I can figure out easy ways to work out most of my body without any equipment: hit me up with pushups (all kinds of grips), all sorts of squat and lunge variations. Hell, give me the corner of my kitchen cabinet and I can give you dips.
But back workouts?
While I’m stuck in my apartment with no equipment, no pull-up bar or kettlebell to speak of? A lot of things can send me into a panic spiral, and that is definitely one of them.
Whether it’s because of gym isolation from COVID-19, because you’re traveling, or because you’re crashing at a friend’s house who really needs to reevaluate their nonexistent relationship with pull-up bars, finding yourself craving back day with no equipment can be a nightmare. But it doesn’t have to have a terrible ending.
True, you might have to readjust your expectations when it’s back day and you’re separated from your beloved barbells. You’re not likely to be tugging a 400-pound barbell off the ground at home, and even rows leave something to be desired when your implements of choice range from stuffed animals to the longest Harry Potter book (it’s The Order of the Phoenix, of course).
But you can still make decent back gains with no equipment at home. Think of it as an opportunity to train your weak spots (everybody’s got them) and really focus on honing in your form and cues. For example: do you have trouble cueing yourself to engage your lats during your big three lifts? Some literal home-work can be game-changing with that.
So what moves are you supposed to do for your back at home, anyway? Well, here we go.
You know how Kara Danvers and Clark Kent (and Carol Danvers, for that matter) look when they crack through the sound barrier? Arms straight out in front of them, feet right behind them, core engaged? These superhumans (or Kryptonians, as it were) know more than a little something about aerodynamics: arms out in front and legs straight behind you makes you, well, faster than a speeding bullet. And they know more than a little something about building a strong back.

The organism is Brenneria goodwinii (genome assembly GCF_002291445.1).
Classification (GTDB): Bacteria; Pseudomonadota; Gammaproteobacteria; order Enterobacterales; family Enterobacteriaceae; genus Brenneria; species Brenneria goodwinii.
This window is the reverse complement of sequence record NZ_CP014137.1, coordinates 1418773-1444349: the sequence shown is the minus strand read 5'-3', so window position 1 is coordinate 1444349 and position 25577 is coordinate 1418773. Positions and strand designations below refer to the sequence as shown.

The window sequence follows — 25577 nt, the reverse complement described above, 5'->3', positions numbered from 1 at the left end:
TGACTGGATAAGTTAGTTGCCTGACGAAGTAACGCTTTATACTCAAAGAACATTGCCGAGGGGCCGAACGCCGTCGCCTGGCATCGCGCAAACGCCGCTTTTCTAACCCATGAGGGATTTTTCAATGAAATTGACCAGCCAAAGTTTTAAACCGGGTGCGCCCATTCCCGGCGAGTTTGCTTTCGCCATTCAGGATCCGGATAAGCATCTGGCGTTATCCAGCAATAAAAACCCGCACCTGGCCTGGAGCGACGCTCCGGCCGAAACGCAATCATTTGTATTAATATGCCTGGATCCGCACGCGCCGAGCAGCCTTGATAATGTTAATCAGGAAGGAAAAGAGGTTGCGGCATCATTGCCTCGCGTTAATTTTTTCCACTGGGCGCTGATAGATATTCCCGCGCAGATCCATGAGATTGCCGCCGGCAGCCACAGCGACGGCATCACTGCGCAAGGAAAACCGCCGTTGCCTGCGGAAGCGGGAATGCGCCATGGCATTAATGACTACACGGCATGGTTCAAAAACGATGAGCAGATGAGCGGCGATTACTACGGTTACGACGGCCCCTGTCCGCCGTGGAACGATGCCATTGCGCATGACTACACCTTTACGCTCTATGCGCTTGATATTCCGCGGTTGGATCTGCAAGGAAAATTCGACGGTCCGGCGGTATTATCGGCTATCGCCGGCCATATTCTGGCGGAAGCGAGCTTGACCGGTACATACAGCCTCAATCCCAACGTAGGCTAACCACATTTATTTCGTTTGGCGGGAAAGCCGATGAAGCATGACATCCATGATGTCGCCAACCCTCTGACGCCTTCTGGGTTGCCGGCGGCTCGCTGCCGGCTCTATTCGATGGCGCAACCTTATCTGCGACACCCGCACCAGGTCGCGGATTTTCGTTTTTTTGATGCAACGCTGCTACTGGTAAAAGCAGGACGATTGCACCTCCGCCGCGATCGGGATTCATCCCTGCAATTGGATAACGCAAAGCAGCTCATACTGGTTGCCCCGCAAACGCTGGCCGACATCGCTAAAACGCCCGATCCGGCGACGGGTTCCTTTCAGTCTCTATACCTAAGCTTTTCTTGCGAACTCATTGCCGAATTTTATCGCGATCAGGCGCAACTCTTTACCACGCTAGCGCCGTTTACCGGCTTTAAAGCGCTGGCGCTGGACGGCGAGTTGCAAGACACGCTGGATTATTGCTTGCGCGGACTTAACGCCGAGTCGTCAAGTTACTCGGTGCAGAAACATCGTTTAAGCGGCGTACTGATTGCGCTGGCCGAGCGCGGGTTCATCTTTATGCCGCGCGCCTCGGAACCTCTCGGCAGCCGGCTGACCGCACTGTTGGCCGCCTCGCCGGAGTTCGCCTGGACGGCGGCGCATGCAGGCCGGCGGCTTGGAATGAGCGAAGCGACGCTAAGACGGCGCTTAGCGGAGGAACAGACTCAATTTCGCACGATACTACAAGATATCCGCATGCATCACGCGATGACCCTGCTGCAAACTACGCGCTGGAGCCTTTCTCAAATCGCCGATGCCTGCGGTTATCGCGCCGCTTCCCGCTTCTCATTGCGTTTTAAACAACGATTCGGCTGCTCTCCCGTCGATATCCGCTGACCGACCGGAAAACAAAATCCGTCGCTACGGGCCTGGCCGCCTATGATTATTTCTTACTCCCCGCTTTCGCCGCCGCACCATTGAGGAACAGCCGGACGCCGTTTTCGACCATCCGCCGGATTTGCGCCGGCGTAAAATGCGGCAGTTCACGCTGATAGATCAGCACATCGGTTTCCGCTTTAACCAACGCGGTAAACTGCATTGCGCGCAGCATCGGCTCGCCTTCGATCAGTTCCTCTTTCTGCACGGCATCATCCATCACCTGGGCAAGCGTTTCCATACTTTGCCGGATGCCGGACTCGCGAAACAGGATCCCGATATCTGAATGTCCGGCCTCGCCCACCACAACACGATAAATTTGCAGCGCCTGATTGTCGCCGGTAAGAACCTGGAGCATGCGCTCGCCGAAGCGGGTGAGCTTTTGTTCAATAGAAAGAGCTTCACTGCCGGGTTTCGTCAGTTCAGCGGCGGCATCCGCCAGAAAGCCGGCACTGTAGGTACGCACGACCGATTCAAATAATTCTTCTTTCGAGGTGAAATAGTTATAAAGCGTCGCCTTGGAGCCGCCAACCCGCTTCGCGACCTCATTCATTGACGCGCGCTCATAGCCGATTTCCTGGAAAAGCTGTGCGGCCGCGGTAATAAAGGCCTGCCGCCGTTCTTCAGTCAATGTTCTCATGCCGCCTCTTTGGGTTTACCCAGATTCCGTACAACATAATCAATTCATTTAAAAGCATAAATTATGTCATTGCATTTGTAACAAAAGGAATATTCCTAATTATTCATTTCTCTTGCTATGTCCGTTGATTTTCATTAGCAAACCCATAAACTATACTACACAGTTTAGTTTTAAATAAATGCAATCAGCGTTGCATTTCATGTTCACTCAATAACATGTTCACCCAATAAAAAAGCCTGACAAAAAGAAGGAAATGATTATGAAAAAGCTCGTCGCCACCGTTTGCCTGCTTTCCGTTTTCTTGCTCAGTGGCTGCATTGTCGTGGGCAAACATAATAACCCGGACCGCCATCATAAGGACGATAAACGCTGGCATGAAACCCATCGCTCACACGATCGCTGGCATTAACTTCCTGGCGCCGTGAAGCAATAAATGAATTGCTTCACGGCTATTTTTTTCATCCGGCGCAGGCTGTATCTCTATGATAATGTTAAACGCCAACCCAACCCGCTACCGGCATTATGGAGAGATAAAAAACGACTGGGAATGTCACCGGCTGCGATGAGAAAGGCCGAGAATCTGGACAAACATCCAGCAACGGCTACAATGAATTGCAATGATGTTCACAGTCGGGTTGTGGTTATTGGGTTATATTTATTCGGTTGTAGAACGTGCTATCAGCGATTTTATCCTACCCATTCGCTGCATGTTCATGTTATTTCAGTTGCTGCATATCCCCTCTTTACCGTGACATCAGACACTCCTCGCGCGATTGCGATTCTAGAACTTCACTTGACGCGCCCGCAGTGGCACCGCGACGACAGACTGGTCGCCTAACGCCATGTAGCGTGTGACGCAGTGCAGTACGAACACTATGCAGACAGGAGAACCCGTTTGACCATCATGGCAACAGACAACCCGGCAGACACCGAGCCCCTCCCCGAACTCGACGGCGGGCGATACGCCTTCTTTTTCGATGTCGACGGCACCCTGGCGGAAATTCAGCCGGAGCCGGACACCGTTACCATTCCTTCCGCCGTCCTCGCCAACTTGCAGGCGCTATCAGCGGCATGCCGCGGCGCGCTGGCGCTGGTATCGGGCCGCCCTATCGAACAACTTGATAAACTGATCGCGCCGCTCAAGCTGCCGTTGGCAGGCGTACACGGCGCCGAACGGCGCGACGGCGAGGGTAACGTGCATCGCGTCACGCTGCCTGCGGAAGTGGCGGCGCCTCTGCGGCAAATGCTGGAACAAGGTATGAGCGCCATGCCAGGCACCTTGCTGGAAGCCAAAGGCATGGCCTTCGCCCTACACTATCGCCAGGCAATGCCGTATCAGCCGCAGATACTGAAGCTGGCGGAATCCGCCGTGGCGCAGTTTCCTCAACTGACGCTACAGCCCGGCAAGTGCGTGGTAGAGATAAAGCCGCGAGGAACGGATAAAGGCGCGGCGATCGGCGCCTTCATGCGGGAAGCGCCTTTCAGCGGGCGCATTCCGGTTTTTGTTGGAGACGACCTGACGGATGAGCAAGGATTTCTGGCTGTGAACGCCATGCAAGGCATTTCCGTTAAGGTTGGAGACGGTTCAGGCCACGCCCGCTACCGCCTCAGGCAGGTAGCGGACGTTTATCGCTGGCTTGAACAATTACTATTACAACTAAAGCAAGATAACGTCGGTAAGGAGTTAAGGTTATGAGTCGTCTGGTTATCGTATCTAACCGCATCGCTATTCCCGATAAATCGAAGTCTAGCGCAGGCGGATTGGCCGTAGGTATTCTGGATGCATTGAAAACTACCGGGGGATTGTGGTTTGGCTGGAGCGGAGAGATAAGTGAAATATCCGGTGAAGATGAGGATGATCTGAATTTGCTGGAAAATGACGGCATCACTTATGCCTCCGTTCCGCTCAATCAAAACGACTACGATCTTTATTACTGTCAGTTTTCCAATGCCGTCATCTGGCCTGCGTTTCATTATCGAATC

- Lay on your stomach with enough room to fully extend your arms in front of you and your legs unbent behind you. If you live in a shoebox-sized NYC apartment, you might have to move some things around.
- With your arms extended in front of you and your legs stretched out behind, take a solid belly breath.
- Squeeze your glutes and use that breath to guide you to gently — slow and controlled — lift your arms and legs toward the ceiling simultaneously.
- Shoot for 4-5 sets of 8-12 reps, with arms and legs raising in unison.
Because your belly is full of breath and your glutes are squeezed, your low back will be protected from any dangerous movement, but your thoracic spine (upper spine, but below your neck) will get one hell of an awesome engagement.
And that’s really what you’re going for here: engagement. Slow and controlled reps will help your body learn what it feels like to really engage your lats. That will come in handy when you’re about to deadlift and you know you need to engage your lats but you’re not really sure what that feels like.
In addition to building that mind-muscle connection, getting through four or five sets of 8-12 will definitely be a decent back engagement in and of itself.
[Related: 3 benefits of supermans exercises]
Reverse Snow Angels
Remember when you were a kid, fell backward in the snow (especially when your mom told you not to), and made snow angel after snow angel? Well, you’re going to do that again, except without snow and on your stomach instead of on your back.
- Let your forehead rest on the ground the entire time to keep your neck safe,
- Raise your arms up in front of you — like a superman, but your toes can stay planted on the ground — and squeeze your shoulder blades together. Imagine someone’s placed their hand between your shoulder blades, and you’re trying to squeeze their hand.
- Keeping that tension and straight (but not necessarily locked) elbows, “snow angel” your arms back down to your sides.